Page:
If you’re in the mood for a hearty, humble, full-of-flavour, beef stew, carbonnade flamande won’t disappointment. This Flemish-style stew is also called, depending on the source or place your enjoying it, carbonnade à la flamande, beef carbonnade, stoverij, and stoofvlees.
Carbonnade flamande has been made and served in Belgium since at least the 18th century. Some have dubbed it a Belgian answer to France’s beef bourguignon, where the wine in the latter dish is replaced with a liquid Belgian’s are masters at brewing: beer.
Another key ingredient that sets it apart from beef bourguignon is the generous amount of onions used in it. So many that you could call it Flemish-style beef and onion stew.
Like any dish that’s been made for eons, many cooks in Belgium and elsewhere have developed their own particular way of making carbonnade flamande. That explains why when reviewing recipes for it, I could not find two whose ingredients were exactly the same.
The methods were all very similar, though, and involved searing cubes/pieces of beef, sautéing a mound of onions until rich golden, combining the two, and stewing them with flavourings, such as herbs, brown sugar, vinegar and/or mustard, and a liquid or two.
In many recipes that liquid was only beer. In others, including mine, it was beer and beef stock. In most recipes, not surprisingly, given carbonnade flamande’s origins, the beer used was a Belgian one, or a Belgian-style one, such as a malty-tasting, brown – dark or copper coloured – ale, or Trappist/abbey-style beer.
Don’t use a mild-tasting, light coloured beer, or the stew won’t have a rich taste and hue. Or a very hoppy/bitter beer, as it will concentrate in flavour and overwhelm the taste of the ingredients in the stew.
In the past, I’ve had success making carbonnade flamande with Belgian-made Chimay Red Ale, and Chimay Première Trappist Ale, and also different Vancouver Island-made dark ales. But when making today’s recipe, I happened to have some Quebec-made Maudite on hand, purchased at a local liquor store, and used it in the stew.
The maker of it, Unibroue, says Maudite is abbey-style strong red amber ale. It’s described as a complex beer with a scent of spice, orange and malt, followed by caramelized notes, things that added fine flavour to my carbonnade flamande.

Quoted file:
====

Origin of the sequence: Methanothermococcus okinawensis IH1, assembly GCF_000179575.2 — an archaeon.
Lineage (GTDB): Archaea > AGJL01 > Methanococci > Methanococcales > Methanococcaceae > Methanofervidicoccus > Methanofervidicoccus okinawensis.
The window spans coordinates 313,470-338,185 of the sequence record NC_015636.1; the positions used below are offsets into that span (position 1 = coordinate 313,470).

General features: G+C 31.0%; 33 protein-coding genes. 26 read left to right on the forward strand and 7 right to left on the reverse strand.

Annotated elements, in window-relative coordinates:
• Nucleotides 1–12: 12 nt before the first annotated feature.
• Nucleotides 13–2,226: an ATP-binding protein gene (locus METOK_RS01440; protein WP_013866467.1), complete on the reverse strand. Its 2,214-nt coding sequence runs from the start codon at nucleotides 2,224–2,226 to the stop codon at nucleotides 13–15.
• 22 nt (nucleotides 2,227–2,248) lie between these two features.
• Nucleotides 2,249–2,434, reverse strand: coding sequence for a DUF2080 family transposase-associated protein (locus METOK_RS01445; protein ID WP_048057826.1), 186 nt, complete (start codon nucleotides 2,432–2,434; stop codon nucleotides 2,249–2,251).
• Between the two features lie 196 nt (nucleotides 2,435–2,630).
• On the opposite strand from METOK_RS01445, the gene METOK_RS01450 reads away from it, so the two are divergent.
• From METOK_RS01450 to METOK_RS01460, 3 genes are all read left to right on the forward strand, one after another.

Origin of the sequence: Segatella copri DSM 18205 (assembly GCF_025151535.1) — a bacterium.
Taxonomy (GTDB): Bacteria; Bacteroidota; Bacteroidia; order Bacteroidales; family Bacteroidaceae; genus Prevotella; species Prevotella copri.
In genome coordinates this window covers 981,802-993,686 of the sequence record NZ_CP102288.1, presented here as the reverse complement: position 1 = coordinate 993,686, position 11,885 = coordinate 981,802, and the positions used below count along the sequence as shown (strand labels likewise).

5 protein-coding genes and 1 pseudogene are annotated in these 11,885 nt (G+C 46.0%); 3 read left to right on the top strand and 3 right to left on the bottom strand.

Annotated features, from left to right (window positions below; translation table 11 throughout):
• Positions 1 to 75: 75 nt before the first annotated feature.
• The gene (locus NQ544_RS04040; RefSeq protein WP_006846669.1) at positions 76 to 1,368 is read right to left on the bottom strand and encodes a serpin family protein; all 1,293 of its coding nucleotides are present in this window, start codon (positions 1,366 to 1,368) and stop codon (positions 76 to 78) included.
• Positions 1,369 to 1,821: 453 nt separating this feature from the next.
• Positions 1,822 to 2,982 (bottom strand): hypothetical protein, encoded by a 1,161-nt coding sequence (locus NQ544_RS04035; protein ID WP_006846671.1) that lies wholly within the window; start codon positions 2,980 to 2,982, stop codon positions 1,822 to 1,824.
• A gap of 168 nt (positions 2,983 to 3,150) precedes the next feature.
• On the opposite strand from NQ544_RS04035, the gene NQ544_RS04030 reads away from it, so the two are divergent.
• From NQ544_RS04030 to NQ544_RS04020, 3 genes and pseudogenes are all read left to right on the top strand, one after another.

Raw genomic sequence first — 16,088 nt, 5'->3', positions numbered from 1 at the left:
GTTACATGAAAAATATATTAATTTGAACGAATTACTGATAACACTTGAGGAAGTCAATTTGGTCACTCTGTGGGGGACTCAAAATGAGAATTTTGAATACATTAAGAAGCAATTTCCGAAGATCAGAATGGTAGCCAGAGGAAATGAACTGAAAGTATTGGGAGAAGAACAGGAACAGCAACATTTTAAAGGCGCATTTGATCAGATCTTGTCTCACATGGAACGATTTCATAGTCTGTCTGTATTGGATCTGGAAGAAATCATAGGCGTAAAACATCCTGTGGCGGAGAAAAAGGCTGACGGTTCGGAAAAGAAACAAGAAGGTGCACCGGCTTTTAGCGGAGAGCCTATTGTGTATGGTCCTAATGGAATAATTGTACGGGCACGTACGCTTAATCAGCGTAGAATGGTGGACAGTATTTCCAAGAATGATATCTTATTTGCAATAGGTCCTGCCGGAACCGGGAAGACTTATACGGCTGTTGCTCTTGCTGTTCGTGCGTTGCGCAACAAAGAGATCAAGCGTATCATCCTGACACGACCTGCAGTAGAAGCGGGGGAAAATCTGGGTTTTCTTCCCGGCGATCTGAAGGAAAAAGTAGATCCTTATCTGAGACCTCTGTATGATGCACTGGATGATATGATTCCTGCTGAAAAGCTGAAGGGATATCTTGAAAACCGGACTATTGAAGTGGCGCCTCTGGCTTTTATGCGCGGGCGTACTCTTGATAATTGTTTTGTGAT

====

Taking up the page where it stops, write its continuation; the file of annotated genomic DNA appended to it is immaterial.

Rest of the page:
In Belgian eateries you’ll often see carbonnade flamande served with frites. I’ve also seen it served over egg noodles or mashed potatoes. It can also be served with boiled potatoes and other vegetables, such as carrot and green beans. The latter is what I did, setting them beside the carbonnade flamande when serving it.
I usually serve the carbonnade flamande right after making it. But you could make it, cool it, refrigerate it, reheat and serve it a day or two later. If you do, you may need to add a little more stock to it, if the stew overly thickens while it’s reheating.
Hearty and appealing Flemish-style beef stew rich with onions, beer and sweet and sour flavourings.
Preparation time: 40 minutes
Cooking time: about two hours 35 minutes
Makes: four (generous) to six (more modest) servings
3 1/4 lbs (about 1.5 kg) boneless beef chuck or blade steaks (see Eric options)
• salt and freshly ground black pepper, to taste
4 Tbsp butter (divided)
1 Tbsp olive oil
3 medium yellow onions, halved and cut in 1/4- to 1/2-inch thick slices (about 6 cups)
2 large garlic cloves, minced
1/4 cup all-purpose flour
1 3/4 cups beef stock or broth (divided)
1 1/2 cups Belgian or Belgian-style beer, such as brown or dark ale, or a Trappist or abbey-style beer
2 Tbsp Dijon mustard
2 Tbsp brown sugar
1 Tbsp red wine vinegar or cider vinegar
5 fresh thyme sprigs, tied together with kitchen string (see Eric’s options)
2 bay leaves
2 Tbsp chopped fresh parsley
Cut beef into 1 1/2-inch cubes, discarding any excess fat and sinew you come across.
Set beef in a single layer on a large baking sheet and pat the cubes dry with paper towel. Now season beef with salt and pepper.
Set out a Dutch oven or large ovenproof casserole. Place 2 Tbsp of the butter and the oil in a very large skillet (mine was 12-inches wide) and set over medium-high heat. When butter has melted and is no longer foaming, sear the beef, in three batches, about three minutes on each side. (Don’t crowd the beef when searing it, or it will steam, not sear.) Lift seared beef out of the skillet and set in the Dutch oven (or large ovenproof casserole) as you go along.
When all the beef is seared, set the skillet over medium heat and add the remaining 2 Tbsp butter. When it’s melted, add the onions and cook, stirring occasionally, until rich golden and lightly caramelized, about 15 minutes. While onions cook, preheat oven to 300 F.
When onions are ready, mix in the garlic and flour and cook and stir two minutes more. Slowly mix in 1/2 cup of the stock (or broth). When mixture is very thick, slowly mix in the remaining stock. Now mix in the beer, mustard, sugar, vinegar, thyme sprigs and bay leaves. Bring mixture to a simmer, and then pour over the beef.
Cover and cook the beef in the oven two hours, or until tender and succulent. Remove thyme sprigs and bay leaves from the carbonnade. Taste and season the carbonnade with salt and pepper, if needed. Sprinkle servings of it with chopped parsley.
Eric’s options: If you can’t find chuck or blade steak, good quality, grocery store- or butcher shop-bought, cubed stewing beef, with some marbling of fat in it, will also work in this recipe. If you don’t have fresh thyme sprigs, 1/2 tsp of dried thyme could replace it.
Eric Akis is the author of eight cookbooks. His columns appear in the Life section Wednesday and Sunday.